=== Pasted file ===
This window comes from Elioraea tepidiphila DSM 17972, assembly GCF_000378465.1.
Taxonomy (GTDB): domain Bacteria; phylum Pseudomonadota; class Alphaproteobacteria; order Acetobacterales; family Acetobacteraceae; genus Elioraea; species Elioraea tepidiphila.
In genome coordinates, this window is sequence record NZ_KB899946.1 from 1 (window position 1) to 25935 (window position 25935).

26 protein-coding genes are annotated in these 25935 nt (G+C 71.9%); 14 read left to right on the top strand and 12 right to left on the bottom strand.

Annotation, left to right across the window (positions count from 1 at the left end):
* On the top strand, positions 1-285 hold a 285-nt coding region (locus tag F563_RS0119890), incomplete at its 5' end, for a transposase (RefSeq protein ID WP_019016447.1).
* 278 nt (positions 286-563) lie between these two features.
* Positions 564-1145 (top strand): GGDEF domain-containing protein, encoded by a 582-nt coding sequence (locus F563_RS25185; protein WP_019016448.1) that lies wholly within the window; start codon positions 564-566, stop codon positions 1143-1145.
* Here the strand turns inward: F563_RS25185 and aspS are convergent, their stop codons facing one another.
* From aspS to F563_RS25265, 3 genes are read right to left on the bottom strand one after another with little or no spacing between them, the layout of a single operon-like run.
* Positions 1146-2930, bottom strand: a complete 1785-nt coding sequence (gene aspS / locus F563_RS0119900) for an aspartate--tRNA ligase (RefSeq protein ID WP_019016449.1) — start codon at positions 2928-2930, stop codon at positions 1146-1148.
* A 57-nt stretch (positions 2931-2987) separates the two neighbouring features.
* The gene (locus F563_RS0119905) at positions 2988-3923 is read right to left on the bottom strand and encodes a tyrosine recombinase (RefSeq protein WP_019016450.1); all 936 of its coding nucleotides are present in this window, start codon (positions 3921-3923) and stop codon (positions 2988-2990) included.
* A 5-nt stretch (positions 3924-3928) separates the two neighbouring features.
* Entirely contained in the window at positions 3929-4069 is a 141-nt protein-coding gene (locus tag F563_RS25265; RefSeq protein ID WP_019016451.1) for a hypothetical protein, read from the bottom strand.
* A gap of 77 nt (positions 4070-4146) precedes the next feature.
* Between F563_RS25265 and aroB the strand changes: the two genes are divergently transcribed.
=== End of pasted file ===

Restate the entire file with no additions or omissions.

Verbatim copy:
This window comes from Elioraea tepidiphila DSM 17972, assembly GCF_000378465.1.
Taxonomy (GTDB): domain Bacteria; phylum Pseudomonadota; class Alphaproteobacteria; order Acetobacterales; family Acetobacteraceae; genus Elioraea; species Elioraea tepidiphila.
In genome coordinates, this window is sequence record NZ_KB899946.1 from 1 (window position 1) to 25935 (window position 25935).

26 protein-coding genes are annotated in these 25935 nt (G+C 71.9%); 14 read left to right on the top strand and 12 right to left on the bottom strand.

Annotation, left to right across the window (positions count from 1 at the left end):
* On the top strand, positions 1-285 hold a 285-nt coding region (locus tag F563_RS0119890), incomplete at its 5' end, for a transposase (RefSeq protein ID WP_019016447.1).
* 278 nt (positions 286-563) lie between these two features.
* Positions 564-1145 (top strand): GGDEF domain-containing protein, encoded by a 582-nt coding sequence (locus F563_RS25185; protein WP_019016448.1) that lies wholly within the window; start codon positions 564-566, stop codon positions 1143-1145.
* Here the strand turns inward: F563_RS25185 and aspS are convergent, their stop codons facing one another.
* From aspS to F563_RS25265, 3 genes are read right to left on the bottom strand one after another with little or no spacing between them, the layout of a single operon-like run.
* Positions 1146-2930, bottom strand: a complete 1785-nt coding sequence (gene aspS / locus F563_RS0119900) for an aspartate--tRNA ligase (RefSeq protein ID WP_019016449.1) — start codon at positions 2928-2930, stop codon at positions 1146-1148.
* A 57-nt stretch (positions 2931-2987) separates the two neighbouring features.
* The gene (locus F563_RS0119905) at positions 2988-3923 is read right to left on the bottom strand and encodes a tyrosine recombinase (RefSeq protein WP_019016450.1); all 936 of its coding nucleotides are present in this window, start codon (positions 3921-3923) and stop codon (positions 2988-2990) included.
* A 5-nt stretch (positions 3924-3928) separates the two neighbouring features.
* Entirely contained in the window at positions 3929-4069 is a 141-nt protein-coding gene (locus tag F563_RS25265; RefSeq protein ID WP_019016451.1) for a hypothetical protein, read from the bottom strand.
* A gap of 77 nt (positions 4070-4146) precedes the next feature.
* Between F563_RS25265 and aroB the strand changes: the two genes are divergently transcribed.